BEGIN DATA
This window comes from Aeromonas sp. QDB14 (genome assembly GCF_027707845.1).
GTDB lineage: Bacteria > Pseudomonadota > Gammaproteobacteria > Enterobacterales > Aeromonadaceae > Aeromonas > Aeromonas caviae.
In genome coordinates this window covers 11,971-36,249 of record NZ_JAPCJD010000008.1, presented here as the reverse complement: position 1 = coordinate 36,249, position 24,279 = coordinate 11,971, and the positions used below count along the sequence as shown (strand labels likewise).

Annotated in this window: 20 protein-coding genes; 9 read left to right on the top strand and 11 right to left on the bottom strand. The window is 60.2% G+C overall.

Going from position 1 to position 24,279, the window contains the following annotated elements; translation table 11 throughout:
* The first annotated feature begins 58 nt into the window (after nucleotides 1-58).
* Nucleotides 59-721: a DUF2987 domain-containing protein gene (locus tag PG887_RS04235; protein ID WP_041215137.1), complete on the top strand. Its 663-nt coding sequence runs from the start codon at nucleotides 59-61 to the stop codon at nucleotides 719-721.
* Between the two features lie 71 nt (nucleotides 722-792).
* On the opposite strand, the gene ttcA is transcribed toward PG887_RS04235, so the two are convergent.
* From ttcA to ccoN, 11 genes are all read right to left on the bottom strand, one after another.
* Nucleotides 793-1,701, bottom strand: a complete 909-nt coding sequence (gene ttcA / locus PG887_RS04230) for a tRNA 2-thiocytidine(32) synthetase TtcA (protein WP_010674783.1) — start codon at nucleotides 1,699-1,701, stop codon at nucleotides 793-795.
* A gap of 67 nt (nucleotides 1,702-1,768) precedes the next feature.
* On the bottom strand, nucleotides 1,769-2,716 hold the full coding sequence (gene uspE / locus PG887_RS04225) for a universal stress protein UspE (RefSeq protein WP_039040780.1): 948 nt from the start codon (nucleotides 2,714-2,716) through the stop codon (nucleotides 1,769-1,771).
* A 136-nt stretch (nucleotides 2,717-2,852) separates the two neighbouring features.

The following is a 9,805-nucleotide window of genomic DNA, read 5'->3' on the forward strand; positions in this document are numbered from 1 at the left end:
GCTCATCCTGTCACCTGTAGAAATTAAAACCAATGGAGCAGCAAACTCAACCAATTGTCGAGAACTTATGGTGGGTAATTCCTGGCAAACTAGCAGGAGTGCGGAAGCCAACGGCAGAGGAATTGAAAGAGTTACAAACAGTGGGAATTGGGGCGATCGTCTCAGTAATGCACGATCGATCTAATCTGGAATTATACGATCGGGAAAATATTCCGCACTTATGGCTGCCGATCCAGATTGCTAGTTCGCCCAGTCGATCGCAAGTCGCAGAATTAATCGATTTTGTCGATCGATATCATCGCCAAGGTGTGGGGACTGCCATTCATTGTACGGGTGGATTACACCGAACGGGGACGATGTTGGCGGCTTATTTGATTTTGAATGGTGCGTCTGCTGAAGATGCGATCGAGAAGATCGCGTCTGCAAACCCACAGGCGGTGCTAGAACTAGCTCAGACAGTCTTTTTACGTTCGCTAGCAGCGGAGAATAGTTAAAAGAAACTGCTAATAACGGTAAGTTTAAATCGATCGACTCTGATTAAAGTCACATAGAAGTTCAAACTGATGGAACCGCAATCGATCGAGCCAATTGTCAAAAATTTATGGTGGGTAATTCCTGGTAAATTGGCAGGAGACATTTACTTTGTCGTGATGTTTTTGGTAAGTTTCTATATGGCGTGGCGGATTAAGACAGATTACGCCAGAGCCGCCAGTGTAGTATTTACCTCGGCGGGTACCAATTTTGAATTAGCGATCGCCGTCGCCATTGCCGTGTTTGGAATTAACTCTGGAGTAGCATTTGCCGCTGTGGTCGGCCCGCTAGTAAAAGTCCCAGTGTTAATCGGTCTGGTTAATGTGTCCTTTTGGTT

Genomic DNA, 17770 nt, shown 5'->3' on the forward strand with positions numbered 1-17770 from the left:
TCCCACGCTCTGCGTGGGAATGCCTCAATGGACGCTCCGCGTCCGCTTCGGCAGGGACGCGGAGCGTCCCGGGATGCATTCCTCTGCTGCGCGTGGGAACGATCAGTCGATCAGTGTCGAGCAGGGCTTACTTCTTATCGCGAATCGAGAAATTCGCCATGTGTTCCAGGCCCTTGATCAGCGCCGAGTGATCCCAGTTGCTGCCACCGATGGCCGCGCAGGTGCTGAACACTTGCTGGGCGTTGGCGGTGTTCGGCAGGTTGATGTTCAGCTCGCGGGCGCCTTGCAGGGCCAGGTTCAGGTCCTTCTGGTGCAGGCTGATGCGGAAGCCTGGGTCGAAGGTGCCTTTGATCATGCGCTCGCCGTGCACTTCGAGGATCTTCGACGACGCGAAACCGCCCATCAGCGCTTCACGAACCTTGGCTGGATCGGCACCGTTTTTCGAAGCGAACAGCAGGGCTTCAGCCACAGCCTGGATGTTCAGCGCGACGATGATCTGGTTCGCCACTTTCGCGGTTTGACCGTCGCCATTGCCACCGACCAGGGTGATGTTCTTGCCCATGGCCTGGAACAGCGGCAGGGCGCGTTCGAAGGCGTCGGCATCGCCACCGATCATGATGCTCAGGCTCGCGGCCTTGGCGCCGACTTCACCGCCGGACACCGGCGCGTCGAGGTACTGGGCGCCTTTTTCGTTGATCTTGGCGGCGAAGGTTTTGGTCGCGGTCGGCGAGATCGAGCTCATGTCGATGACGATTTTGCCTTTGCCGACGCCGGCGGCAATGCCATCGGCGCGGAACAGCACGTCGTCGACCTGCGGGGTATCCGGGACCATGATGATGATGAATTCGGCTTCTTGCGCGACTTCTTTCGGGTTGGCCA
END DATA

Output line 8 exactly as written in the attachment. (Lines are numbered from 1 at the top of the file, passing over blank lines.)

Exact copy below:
* Between the two features lie 71 nt (nucleotides 722-792).